Smybolically Interpreting the "Magic" of Oz
Obviously, L. Frank Baum’s oft told “fairy tale” has potent allegorical symbolism. Emphasizing that Baum wrote the original in 1900, when the Spanish American war, President Theodore Roosevelt , and debate over “gold” and “silver” monetary policies dominated national politics.
Skipping past these century old symbols, Baum’s use of farm girl Dorothy as the novel’s “everyman,’ overlooks the significance of women in the rule of Oz. However, even, Good Witch Glenda has a villainous title preceding her name , and, one theosophical historian (W. Geoffrey Seeley) suggests that Glenda eventually wins Oz domination and purposefully did not tell Dorothy about the ability of the red (or silver) slippers.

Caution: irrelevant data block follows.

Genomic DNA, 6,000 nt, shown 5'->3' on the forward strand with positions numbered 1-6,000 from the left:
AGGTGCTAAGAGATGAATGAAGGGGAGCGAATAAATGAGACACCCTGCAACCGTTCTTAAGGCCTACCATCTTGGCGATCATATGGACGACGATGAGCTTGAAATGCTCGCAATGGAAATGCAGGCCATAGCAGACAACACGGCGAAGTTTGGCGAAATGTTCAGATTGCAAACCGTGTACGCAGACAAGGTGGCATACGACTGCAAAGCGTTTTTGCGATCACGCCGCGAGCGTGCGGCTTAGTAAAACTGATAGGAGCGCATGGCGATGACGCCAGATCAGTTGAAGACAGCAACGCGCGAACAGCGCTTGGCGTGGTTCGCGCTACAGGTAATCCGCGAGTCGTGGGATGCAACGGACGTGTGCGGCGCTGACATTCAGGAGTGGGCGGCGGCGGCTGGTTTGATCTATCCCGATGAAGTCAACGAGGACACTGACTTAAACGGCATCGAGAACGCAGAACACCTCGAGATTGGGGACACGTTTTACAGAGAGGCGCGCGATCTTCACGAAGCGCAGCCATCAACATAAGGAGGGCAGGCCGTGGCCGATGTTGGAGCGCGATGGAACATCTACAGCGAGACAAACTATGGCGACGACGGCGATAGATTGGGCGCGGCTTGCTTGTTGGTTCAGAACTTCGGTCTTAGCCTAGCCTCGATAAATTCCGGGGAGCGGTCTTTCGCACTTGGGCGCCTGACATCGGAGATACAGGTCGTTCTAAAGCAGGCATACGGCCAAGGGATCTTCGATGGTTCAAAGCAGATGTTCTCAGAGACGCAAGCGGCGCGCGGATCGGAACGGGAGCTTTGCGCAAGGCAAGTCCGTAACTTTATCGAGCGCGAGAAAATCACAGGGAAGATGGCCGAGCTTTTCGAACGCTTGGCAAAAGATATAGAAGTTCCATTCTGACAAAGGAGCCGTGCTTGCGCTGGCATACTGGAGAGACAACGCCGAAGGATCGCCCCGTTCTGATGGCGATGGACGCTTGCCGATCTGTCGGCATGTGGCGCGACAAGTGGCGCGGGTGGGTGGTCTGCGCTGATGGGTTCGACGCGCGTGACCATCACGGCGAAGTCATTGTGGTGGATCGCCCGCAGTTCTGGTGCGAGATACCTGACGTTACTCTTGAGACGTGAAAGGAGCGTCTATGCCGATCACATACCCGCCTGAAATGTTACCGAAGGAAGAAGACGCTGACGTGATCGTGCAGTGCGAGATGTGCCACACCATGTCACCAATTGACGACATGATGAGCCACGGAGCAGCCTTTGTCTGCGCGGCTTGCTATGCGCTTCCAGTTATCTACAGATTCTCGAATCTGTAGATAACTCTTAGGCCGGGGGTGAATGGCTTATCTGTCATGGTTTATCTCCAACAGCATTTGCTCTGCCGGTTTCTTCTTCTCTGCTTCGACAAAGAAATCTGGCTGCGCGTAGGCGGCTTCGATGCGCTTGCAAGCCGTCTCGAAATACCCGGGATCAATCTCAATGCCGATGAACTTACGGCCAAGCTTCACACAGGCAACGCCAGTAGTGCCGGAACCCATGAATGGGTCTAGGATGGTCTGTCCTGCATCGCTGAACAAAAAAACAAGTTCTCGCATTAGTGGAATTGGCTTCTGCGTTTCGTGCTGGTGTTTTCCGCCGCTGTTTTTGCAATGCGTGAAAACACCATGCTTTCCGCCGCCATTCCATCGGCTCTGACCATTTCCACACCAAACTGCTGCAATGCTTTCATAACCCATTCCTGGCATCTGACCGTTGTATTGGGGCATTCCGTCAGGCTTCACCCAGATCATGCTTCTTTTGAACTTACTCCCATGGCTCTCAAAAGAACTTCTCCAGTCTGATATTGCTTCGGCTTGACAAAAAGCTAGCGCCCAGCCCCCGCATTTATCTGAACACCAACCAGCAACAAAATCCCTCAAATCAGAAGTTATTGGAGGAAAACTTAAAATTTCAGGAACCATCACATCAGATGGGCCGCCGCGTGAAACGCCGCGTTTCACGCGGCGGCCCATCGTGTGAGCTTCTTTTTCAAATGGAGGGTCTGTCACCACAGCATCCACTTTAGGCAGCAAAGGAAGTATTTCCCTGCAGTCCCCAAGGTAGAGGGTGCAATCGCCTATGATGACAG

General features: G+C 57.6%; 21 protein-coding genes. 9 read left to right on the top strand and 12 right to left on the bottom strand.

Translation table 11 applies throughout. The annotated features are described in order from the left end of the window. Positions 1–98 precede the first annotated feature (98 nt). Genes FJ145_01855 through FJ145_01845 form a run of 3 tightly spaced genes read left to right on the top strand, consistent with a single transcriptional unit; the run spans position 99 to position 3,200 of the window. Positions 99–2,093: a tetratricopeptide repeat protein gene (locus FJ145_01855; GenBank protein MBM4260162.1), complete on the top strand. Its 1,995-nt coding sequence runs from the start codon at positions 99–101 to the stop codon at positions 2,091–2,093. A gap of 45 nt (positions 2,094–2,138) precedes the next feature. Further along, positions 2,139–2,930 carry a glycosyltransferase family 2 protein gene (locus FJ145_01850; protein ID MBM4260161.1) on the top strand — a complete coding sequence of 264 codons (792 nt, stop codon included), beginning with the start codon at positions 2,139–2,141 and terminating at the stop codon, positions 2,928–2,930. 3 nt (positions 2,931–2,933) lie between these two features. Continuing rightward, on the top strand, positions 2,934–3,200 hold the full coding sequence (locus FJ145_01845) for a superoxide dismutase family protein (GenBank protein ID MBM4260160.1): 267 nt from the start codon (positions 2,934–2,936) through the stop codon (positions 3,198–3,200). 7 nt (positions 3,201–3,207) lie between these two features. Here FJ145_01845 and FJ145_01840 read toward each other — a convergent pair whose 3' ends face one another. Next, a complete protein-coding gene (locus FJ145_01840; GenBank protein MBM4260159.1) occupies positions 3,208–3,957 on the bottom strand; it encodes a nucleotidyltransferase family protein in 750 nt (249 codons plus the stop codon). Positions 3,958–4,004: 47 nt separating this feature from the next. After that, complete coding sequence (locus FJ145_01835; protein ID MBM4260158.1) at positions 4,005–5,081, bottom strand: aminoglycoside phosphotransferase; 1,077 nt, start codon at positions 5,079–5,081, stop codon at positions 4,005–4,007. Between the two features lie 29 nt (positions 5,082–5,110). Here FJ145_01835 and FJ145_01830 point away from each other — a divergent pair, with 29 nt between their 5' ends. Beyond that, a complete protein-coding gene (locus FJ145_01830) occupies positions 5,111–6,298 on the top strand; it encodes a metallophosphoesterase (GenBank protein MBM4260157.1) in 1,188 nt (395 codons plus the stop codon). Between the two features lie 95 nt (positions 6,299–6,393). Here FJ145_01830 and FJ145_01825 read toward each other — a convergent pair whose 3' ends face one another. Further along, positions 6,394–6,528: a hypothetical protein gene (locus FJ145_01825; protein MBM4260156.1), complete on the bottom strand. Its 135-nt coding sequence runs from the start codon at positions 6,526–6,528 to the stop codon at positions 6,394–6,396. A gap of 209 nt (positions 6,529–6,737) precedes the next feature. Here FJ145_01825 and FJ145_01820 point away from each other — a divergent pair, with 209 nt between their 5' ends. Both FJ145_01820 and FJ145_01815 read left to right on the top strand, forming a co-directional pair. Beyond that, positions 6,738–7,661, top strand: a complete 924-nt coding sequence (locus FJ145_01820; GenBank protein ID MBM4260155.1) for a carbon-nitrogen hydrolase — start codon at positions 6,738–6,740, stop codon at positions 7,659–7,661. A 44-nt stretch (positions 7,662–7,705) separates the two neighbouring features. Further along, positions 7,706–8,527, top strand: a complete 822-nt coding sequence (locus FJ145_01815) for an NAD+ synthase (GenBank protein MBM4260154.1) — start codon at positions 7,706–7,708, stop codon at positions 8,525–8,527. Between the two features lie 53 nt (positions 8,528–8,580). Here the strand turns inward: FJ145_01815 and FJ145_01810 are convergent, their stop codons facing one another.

Although the Wizard himself is a façade pretending benevolence to mask selfish agendas, the team sent on a suicide mission of conquering the Wicked Witch of the West’s realm discovers empowerment in their working together through challenges that build the seeds of courage, intelligence, compassion, and leadership choices along life’s corroded Yellow Brick Roads.
Perhaps, one re-spinning of the theme came in a little dramatic-comedy, “Dream Team” (1989) in which Mike, Harry, Jack and Albert find themselves freed from the sanitarium by a murder and facing a crazier venue (New York City). Michael Keaton, Peter Boyle, Christopher Lloyd and Stephen Furst play the quartet of delusional crazies who bound together land on their feet.
“Oz the Great and Powerful” puts the hammer on the small time circus musician having landed wide-eyed in an opportunistic land of Oz, who must quickly determine the “good” and “evil” motives of three witches (Mila Kunis, Rachel Weisz, and Michelle Williams).
Nostalgia and wit dominate the re-invention of “Oz” having Spirderman’s Sam Raimi in the director’s chair.